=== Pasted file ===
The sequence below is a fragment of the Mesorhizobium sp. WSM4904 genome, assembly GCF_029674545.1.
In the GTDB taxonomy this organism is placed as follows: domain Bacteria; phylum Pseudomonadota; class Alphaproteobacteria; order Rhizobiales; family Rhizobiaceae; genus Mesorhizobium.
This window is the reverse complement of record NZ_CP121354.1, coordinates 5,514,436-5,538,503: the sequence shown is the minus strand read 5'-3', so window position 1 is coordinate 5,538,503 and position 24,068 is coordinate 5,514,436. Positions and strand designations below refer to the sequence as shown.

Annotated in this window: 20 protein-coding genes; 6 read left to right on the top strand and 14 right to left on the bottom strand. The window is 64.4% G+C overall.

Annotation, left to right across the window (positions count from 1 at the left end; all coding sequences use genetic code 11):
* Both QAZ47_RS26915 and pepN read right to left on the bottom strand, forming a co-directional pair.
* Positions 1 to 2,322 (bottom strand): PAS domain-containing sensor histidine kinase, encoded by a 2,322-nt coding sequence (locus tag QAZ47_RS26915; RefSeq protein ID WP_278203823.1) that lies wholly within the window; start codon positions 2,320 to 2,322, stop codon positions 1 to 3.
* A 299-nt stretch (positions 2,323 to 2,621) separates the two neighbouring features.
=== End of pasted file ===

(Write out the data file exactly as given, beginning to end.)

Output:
The sequence below is a fragment of the Mesorhizobium sp. WSM4904 genome, assembly GCF_029674545.1.
In the GTDB taxonomy this organism is placed as follows: domain Bacteria; phylum Pseudomonadota; class Alphaproteobacteria; order Rhizobiales; family Rhizobiaceae; genus Mesorhizobium.
This window is the reverse complement of record NZ_CP121354.1, coordinates 5,514,436-5,538,503: the sequence shown is the minus strand read 5'-3', so window position 1 is coordinate 5,538,503 and position 24,068 is coordinate 5,514,436. Positions and strand designations below refer to the sequence as shown.

Annotated in this window: 20 protein-coding genes; 6 read left to right on the top strand and 14 right to left on the bottom strand. The window is 64.4% G+C overall.

Annotation, left to right across the window (positions count from 1 at the left end; all coding sequences use genetic code 11):
* Both QAZ47_RS26915 and pepN read right to left on the bottom strand, forming a co-directional pair.
* Positions 1 to 2,322 (bottom strand): PAS domain-containing sensor histidine kinase, encoded by a 2,322-nt coding sequence (locus tag QAZ47_RS26915; RefSeq protein ID WP_278203823.1) that lies wholly within the window; start codon positions 2,320 to 2,322, stop codon positions 1 to 3.
* A 299-nt stretch (positions 2,323 to 2,621) separates the two neighbouring features.